Wroten shot just 16.1 percent from three point range last season. That number is scary, but there's another number of Wroten's which is even worse: 58.3.
That number depicts Wroten's free throw percentage. At this point he's closer to competing with Dwight Howard for the worst free throw shooter in the league, instead of being one of the best.
That's a scary thought for a player who may develop into an NBA point guard.
Also, at 3.8 per game, Wroten turns the ball over a lot.
I certainly think that Wroten is coming into the league at least a year early, which will hurt his stock. However, someone in the middle of the first round will grab him for his explosive drives to the basket and his ability to finish at the rim... just pray he doesn't get fouled.
John Henson, Junior, North Carolina
John Henson hasn't developed nearly as quickly as scouts hoped he would.
He just finished his junior year at North Carolina and he's still only projected to be a mid-first round pick.
Henson has two big red flags holding him back as an NBA-ready prospect.
First, is his size. Yes, Henson is 6'11" and has the height needed to play power forward or even center at the NBA level, but he's still only 220 pounds. An unwanted gust of wind could probably blow this guy off his feet.
There are concerns that he can never put on the pounds he needs because of his narrow shoulders.
One thing is for sure, if Henson tries to become a back-to-the-basket scorer in the NBA, he's going to have a very hard time backing down bigger, stronger NBA players.
Secondly, is Henson's woeful free throw shooting.
He shot free throws at just 51.1 percent last season. Making free throws is starting to become a mental battle for Henson and if he can't overcome that, he simply won't be a starter in an NBA frontcourt.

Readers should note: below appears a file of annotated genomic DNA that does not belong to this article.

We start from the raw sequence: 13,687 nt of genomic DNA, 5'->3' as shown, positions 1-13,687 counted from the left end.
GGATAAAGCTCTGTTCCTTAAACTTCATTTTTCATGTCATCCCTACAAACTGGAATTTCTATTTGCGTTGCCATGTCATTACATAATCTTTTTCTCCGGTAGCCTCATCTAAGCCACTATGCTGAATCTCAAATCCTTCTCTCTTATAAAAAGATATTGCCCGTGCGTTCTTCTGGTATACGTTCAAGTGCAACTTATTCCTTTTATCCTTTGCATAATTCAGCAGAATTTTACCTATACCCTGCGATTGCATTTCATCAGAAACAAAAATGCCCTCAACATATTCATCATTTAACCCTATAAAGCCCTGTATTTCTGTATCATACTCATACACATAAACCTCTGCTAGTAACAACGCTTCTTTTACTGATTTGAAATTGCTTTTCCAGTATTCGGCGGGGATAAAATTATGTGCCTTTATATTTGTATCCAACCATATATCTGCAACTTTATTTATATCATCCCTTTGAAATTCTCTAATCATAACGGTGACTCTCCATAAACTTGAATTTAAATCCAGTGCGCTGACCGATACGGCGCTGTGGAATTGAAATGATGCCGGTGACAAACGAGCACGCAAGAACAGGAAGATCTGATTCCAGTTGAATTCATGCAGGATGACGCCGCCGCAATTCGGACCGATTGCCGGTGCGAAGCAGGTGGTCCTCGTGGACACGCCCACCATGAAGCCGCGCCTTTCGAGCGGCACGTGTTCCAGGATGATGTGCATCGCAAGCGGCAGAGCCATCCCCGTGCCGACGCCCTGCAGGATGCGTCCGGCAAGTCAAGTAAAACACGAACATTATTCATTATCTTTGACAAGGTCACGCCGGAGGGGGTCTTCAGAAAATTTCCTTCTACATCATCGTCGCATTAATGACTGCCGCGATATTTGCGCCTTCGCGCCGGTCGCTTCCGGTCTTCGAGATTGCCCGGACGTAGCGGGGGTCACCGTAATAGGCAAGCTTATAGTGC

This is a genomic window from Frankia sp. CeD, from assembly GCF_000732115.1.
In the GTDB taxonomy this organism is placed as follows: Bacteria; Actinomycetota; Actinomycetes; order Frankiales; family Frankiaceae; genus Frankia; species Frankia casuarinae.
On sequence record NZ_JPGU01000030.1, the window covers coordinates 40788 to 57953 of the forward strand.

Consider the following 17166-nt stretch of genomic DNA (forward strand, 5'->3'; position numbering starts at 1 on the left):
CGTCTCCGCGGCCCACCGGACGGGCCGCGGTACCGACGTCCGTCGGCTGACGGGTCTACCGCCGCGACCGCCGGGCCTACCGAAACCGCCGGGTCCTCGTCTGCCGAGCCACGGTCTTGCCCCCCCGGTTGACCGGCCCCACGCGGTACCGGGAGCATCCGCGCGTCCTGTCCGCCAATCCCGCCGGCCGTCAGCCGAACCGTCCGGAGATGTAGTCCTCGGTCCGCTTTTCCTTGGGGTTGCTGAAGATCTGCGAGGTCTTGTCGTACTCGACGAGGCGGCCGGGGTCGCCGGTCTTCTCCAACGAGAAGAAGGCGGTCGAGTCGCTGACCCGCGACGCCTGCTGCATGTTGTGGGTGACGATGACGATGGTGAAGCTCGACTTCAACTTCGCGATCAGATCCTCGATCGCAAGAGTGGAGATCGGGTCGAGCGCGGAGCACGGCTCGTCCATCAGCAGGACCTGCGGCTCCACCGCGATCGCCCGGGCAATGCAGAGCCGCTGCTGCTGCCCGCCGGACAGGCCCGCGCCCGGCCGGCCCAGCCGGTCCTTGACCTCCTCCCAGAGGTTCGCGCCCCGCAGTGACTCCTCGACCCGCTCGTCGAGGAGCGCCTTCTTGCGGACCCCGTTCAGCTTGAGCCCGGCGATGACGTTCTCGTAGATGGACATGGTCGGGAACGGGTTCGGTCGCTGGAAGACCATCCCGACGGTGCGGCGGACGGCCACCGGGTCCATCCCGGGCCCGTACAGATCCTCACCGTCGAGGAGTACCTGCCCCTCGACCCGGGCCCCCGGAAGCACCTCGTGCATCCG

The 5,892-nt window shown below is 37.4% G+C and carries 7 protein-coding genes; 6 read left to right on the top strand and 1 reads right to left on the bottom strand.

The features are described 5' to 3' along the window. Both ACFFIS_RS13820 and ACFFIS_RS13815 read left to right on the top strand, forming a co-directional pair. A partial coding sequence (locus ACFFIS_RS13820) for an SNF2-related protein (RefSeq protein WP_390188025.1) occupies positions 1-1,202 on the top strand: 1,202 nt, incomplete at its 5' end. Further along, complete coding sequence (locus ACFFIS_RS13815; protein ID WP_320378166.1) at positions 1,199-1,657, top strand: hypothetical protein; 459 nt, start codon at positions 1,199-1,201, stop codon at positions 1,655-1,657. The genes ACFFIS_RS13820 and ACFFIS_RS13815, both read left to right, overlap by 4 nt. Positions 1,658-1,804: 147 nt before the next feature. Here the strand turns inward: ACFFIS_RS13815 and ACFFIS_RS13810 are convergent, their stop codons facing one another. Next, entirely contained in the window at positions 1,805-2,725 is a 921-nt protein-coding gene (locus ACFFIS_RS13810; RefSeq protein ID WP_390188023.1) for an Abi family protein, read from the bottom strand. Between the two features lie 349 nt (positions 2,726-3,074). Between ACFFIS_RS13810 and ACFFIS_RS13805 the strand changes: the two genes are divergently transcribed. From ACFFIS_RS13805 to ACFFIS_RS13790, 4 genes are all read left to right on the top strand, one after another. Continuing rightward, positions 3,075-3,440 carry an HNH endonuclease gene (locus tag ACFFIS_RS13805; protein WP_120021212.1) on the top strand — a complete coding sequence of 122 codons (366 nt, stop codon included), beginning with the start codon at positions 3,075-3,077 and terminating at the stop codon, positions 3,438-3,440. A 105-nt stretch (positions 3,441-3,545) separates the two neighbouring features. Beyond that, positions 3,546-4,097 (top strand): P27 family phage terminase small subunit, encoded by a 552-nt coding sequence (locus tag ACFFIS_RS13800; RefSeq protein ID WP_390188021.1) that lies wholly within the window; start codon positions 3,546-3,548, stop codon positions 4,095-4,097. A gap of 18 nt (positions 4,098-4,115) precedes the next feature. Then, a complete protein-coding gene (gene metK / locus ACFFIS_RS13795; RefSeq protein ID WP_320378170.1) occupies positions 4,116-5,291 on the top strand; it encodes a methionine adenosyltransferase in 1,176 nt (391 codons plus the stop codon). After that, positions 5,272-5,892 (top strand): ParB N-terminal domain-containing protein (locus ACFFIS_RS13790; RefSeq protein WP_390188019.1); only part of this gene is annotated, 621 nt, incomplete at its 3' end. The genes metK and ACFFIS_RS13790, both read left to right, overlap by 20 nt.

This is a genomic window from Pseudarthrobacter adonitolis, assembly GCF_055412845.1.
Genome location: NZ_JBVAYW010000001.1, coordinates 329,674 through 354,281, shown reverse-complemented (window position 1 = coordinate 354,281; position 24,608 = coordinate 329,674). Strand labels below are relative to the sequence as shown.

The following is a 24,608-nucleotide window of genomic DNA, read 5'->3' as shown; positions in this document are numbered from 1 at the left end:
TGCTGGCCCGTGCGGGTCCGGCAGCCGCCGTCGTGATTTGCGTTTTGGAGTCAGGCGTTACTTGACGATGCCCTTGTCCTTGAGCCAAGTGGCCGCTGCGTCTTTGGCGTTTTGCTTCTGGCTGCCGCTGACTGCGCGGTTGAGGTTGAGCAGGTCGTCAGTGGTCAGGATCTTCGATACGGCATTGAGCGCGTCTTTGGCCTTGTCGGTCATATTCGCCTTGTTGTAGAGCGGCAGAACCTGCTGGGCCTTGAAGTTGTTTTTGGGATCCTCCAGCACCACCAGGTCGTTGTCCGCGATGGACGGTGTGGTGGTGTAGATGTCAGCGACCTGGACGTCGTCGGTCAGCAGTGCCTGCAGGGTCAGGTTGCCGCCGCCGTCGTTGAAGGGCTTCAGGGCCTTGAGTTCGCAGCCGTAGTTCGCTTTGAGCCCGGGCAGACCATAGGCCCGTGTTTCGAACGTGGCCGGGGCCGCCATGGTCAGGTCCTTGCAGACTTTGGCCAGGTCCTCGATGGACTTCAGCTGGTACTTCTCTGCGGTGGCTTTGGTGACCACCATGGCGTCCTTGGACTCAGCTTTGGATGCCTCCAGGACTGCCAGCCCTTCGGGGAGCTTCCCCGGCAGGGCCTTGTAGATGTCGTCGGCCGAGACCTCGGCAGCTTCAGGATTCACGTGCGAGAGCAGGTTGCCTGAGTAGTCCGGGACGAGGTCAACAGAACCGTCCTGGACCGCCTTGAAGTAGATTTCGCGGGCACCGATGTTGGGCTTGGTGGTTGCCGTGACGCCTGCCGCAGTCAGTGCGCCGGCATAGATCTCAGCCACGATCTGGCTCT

Dmitry Kulagin, Russia
At 6'5" this 19-year-old prospect projects to be a point guard at the NBA level.
Kulagin will likely be drafted in the late-first or early-second round, but won't see court time right away. He'll likely be stored in the meat freezer of Russia for a few more years before he's brought over to help an NBA team.
Kulagin got off to a rough start playing in Russia, but has developed more consistency.
The biggest positive going for the international point guard is his ball-handling ability, which apparently is stellar.
Something that he needs to improve upon though, is his free throw shooting.
His free throw percentage is very mediocre at 67.7 percent.
(Sidenote: Why can none of these guards shoot free throws? It's not that difficult. I'm not an NBA prospect by any stretch of the imagination, but I'll still knock down nine out of 10 more often than not).
Fab Melo, Sophomore, Syracuse
As a late-first round selection, I like Fab Melo a lot more. However, that doesn't change the fact that he's extremely raw on the offensive end.
Melo is probably two or three years away from developing a decent offensive game, but if a team does draft him, they're doing so for his defense.
At 7' with a huge wingspan, Melo will likely be a shot blocking machine at the next level.
If he's still on the board when the Miami Heat are on the clock, I think he would be the perfect fit for them, but I digress.
In addition to his less than polished game, Melo's suspensions should be seen as a concern.
Whether or not Melo will even have the work ethic needed to become a solid NBA center remains to be seen.
Tomas Satoransky, Czech Republic
An international point guard with a lot of upside due to his size. The 6'7" point guard ranks 39th according to Draft Express' top 100 prospects.
I'm still not convinced that the photo of him isn't just Zac Efron playing overseas, but we'll roll with it.
Much like the majority of international prospects, Satoransky will be a guy drafted in the second round for a team to have waiting in the wings.
If he pans out, the 6'7" guard will certainly be interesting to watch.
However, we likely won't see him in the NBA for a few years while he polishes his game against international opponents.